The Charities Act 2009 was recently signed into law by President Mary McAleese.
Section 99 of this act makes it a criminal offence to sell a Mass card without the permission of a Catholic bishop.
This law is repugnant to the enlightened democratic principles of most modern states. I believe this law was introduced for one principal reason – to re-establish the lucrative Mass card monopoly to the Catholic Church.
I have written to Mary McAleese challenging her on this matter.
Dear Mrs. President,
You recently signed into law the Charities Act 2009 a section of which makes it a criminal offence to sell a Mass card without the permission of a Catholic bishop.
Part 7, Section 99 (2) of the Act states: “In proceedings for an offence under this section it shall be presumed, until the contrary is proved on the balance of probabilities, that the sale of the Mass card to which the alleged offence relates was not done pursuant to an arrangement with a recognised person.”
Clearly, this law is in direct contradiction of Article 48 of the EU’s Charter of Fundamental Rights which states: “Everyone who has been charged shall be presumed innocent until proved guilty according to law.” The principle of ‘innocent until proven guilty is, I believe, one of the fundamental legal pillars of most modern democratic states.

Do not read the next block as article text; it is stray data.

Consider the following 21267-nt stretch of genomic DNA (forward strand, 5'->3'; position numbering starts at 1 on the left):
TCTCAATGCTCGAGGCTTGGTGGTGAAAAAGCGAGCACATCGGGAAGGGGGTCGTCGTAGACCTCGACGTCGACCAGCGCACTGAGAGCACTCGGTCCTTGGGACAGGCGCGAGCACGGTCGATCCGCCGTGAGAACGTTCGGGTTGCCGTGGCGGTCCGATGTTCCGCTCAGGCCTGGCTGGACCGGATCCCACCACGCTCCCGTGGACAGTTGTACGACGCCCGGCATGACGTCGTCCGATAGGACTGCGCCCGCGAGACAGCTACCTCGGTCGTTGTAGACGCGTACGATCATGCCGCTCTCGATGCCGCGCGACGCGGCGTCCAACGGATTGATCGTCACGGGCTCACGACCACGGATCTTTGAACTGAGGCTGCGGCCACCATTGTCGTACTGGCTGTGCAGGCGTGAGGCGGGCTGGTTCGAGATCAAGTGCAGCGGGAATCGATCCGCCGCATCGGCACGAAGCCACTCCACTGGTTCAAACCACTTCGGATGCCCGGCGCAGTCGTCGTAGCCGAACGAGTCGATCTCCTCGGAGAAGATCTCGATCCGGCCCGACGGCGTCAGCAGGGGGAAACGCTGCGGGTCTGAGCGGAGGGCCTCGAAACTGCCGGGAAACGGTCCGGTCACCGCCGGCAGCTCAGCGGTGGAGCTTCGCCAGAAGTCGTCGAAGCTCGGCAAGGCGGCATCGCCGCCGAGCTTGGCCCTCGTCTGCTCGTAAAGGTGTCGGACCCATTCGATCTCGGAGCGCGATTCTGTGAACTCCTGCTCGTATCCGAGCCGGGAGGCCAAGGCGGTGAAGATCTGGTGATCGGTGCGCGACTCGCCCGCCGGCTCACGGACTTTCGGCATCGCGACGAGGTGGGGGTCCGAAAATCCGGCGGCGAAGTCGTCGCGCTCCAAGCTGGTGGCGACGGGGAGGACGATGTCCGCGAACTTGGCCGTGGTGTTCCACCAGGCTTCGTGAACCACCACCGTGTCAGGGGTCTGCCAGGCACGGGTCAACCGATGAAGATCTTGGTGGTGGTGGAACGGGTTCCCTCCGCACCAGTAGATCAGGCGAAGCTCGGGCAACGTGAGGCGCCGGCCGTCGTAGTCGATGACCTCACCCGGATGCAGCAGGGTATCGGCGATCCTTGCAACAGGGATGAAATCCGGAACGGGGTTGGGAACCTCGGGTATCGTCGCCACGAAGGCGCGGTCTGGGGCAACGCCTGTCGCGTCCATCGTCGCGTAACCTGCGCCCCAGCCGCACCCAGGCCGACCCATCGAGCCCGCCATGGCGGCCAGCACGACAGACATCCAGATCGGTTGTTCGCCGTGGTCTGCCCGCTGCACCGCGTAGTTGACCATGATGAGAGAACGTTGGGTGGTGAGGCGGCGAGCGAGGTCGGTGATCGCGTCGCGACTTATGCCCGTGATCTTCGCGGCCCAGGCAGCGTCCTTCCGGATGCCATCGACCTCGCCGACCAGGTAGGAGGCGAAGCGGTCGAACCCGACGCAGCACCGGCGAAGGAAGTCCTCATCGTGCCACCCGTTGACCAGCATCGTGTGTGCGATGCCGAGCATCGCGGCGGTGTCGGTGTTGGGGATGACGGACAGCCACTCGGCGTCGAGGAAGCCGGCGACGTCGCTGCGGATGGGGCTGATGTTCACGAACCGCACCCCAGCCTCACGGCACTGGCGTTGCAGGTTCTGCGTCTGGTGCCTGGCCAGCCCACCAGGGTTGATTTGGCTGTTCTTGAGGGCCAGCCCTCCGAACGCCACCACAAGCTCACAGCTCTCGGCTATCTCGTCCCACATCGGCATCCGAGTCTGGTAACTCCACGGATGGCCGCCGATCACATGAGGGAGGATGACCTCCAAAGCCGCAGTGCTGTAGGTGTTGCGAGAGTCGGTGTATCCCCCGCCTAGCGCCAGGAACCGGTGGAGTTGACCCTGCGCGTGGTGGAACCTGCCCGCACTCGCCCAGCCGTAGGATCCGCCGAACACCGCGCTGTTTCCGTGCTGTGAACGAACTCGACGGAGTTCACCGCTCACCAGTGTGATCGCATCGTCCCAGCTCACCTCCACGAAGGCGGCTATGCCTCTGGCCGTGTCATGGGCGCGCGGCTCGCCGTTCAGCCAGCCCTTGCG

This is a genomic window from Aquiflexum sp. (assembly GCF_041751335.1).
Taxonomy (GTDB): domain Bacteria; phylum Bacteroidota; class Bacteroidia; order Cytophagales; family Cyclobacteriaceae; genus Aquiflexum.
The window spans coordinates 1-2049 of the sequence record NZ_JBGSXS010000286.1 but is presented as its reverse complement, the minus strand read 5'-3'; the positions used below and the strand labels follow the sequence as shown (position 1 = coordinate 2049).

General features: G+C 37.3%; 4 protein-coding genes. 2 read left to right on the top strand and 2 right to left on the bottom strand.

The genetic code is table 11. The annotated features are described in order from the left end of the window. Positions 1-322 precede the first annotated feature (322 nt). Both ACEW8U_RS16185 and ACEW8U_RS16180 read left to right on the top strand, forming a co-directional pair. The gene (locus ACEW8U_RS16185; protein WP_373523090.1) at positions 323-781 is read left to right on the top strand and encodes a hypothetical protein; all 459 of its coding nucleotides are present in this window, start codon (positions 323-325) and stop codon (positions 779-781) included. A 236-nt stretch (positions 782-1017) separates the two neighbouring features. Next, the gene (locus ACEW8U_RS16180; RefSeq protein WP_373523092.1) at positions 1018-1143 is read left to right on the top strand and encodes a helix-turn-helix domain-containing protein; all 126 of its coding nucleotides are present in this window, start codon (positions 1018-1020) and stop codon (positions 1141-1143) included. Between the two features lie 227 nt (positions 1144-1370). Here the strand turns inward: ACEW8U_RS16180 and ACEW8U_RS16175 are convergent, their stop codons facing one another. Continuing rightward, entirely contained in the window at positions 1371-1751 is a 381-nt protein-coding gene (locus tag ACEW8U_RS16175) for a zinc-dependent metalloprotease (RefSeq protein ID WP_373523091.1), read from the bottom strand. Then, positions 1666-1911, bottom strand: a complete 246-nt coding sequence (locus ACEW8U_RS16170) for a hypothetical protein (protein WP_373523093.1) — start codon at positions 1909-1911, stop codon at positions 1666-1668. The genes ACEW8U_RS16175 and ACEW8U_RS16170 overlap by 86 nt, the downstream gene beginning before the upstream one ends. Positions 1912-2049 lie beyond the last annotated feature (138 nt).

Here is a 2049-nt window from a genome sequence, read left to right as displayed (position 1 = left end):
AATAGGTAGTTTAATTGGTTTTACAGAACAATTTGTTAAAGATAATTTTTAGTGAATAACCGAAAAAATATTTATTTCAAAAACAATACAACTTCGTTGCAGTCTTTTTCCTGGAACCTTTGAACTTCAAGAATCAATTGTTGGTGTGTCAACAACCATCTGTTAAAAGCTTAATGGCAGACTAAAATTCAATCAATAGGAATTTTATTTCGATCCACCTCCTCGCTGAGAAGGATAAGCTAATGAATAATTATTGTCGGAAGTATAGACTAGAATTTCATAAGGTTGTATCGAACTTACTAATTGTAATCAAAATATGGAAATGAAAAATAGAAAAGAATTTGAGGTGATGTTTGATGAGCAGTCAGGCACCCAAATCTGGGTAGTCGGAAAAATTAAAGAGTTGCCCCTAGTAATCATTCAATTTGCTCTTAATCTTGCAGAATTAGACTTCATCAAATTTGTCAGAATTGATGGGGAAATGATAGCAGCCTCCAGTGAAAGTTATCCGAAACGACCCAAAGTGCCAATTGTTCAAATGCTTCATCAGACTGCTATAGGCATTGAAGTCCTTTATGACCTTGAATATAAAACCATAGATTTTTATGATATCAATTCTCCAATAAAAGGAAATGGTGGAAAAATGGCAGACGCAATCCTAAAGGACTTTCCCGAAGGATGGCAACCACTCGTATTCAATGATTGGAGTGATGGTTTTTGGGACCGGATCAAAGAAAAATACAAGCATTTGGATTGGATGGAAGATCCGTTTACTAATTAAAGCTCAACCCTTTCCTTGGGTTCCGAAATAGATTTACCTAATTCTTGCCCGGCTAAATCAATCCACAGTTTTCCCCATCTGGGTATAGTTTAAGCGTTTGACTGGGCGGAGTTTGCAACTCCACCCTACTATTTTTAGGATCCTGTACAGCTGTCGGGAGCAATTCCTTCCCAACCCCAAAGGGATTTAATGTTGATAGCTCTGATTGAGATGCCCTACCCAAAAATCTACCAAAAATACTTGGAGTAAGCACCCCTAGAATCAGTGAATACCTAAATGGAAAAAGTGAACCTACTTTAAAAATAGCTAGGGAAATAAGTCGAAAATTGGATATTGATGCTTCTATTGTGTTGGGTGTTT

I would be grateful if you could answer the following questions.
Do you agree with the principle of ‘innocent until proven guilty’?
Do you agree with the ‘guilty until proven innocent’ section of the Charities Act 2009?
The relevant section.
Section 99. (Charities Act, 2009)
(1) A person who sells a Mass card other than pursuant to an arrangement with a recognised person shall be guilty of an offence.
(2) In proceedings for an offence under this section it shall be presumed, until the contrary is proved on the balance of probabilities, that the sale of the Mass card to which the alleged offence relates was not done pursuant to an arrangement with a recognised person.
(3) In this section—
“Church” means the Holy Catholic Apostolic and Roman Church;
“Mass card” means a card or other printed material that indicates, or purports to indicate, that the Holy Sacrifice of the Mass howsoever described will be offered for—
(a) the intentions specified therein, or
(b) such intentions as will include the intentions specified therein;
“priest” means a priest ordained according to the rites of the Church;
“recognised person” means—
(a) a bishop of the Church, or
(b) a provincial of an order of priests established under the authority of, and recognised by, the Church;
“sell” includes, in relation to a Mass card, offer or expose the card for sale or invite the making by a person of an offer to purchase the card.